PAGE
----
Caught in the hook of love, a young woman marries a dashing university professor. She moves to a rain-washed coastal town to be with him, but behind closed doors she discovers that her perfect husband is a perfect monster. As he sets about battering her into obedience and as her family pressures her to stay in the marriage, she swears to fight back - a resistance that will either kill her or set her free. Short-listed for the 2018 Women's Prize for Fiction. Now in paperback. 
"Explosive." - Guardian 

"Urgent." - Financial Times
Dictionary Stories: Short fictions and other findings by Jez Burrows      $33
When Burrows opened his dictionary and read, under the entry for 'study', the exemplary sentence, "He perched on the edge of the bed, a study in confusion and misery," he realised he had stumbled upon a treasure trove of fiction. Could these sentences be assembled into more extended (but still quite short) fictional works? This book bears the wonderful results of his experiments.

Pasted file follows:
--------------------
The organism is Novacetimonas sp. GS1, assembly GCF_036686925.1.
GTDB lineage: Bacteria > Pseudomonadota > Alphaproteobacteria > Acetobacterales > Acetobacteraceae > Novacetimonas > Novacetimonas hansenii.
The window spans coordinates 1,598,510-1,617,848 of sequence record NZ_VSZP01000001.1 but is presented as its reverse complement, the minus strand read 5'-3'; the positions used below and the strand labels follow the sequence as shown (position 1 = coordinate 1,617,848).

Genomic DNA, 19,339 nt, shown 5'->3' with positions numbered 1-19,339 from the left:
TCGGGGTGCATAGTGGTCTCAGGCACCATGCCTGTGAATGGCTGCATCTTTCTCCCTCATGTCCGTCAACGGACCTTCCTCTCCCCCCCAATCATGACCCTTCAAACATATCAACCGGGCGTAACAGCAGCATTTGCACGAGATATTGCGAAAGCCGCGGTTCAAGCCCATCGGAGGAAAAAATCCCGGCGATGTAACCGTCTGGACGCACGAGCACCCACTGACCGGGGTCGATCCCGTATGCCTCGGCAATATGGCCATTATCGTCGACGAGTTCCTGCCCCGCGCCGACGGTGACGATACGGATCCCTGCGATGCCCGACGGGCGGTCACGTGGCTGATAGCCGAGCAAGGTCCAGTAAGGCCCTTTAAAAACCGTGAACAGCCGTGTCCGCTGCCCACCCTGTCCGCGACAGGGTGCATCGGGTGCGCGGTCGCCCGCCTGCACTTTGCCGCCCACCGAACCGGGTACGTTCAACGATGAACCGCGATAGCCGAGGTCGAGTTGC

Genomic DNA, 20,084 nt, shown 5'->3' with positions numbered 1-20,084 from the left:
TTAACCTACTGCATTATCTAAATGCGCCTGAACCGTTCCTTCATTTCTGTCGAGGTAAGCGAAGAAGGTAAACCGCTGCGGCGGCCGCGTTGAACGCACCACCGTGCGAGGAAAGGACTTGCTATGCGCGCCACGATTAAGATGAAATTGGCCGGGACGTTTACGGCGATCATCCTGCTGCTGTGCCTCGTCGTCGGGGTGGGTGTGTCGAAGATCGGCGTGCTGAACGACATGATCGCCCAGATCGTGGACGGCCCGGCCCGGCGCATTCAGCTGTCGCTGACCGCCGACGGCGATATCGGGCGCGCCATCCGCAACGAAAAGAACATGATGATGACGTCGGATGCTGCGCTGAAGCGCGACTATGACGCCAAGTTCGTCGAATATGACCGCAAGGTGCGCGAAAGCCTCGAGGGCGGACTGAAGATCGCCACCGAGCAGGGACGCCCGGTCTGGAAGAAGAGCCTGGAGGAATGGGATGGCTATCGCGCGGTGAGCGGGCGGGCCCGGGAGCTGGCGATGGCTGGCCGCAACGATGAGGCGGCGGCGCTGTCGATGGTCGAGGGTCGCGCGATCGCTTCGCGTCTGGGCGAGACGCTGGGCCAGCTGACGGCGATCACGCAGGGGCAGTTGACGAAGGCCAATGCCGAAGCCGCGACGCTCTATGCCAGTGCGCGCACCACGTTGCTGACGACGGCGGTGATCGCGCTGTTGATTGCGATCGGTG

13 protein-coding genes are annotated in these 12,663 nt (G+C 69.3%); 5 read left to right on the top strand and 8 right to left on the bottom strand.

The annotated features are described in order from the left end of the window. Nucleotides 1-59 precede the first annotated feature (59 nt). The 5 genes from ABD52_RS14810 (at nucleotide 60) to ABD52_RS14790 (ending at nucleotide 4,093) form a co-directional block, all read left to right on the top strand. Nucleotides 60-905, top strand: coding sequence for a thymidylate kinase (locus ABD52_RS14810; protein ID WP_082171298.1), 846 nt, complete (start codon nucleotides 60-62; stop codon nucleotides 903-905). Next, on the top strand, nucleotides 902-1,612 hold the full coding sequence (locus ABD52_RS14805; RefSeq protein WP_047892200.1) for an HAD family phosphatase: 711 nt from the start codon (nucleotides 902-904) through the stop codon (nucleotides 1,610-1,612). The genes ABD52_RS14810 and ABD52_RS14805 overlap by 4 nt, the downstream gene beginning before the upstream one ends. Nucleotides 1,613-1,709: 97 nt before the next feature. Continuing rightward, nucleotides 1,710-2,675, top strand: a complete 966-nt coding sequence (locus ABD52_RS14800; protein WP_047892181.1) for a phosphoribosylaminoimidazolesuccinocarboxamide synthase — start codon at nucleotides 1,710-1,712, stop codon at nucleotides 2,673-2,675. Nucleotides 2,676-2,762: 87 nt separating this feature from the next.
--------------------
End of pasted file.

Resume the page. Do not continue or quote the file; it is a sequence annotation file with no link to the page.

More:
"Dictionary Stories isn't just a book for word nerds, but for anyone for whom language and story matter. Everybody will find themselves thoroughly in love with this book." - Kory Stamper, editor for Merriam-Webster
"Dictionary Stories is a giddy celebration of the wild, elastic potential of language." - McSweeny's 
>> Visit the Dictionary Stories blog

You Think It, I'll Say It by Curtis Sittenfeld          $35
Curtis Sittenfeld has established a reputation as a sharp chronicler of the modern age who humanizes her subjects even as she skewers them. These ten stories upend assumptions about class, relationships, and gender roles in a nation that feels both adrift and viscerally divided.
“Every bit as smart, sensitive, funny, and genuine as her phenomenally popular novels.” - Booklist



Brazen: Rebel ladies who rocked the world by Pénélope Bagieu      $40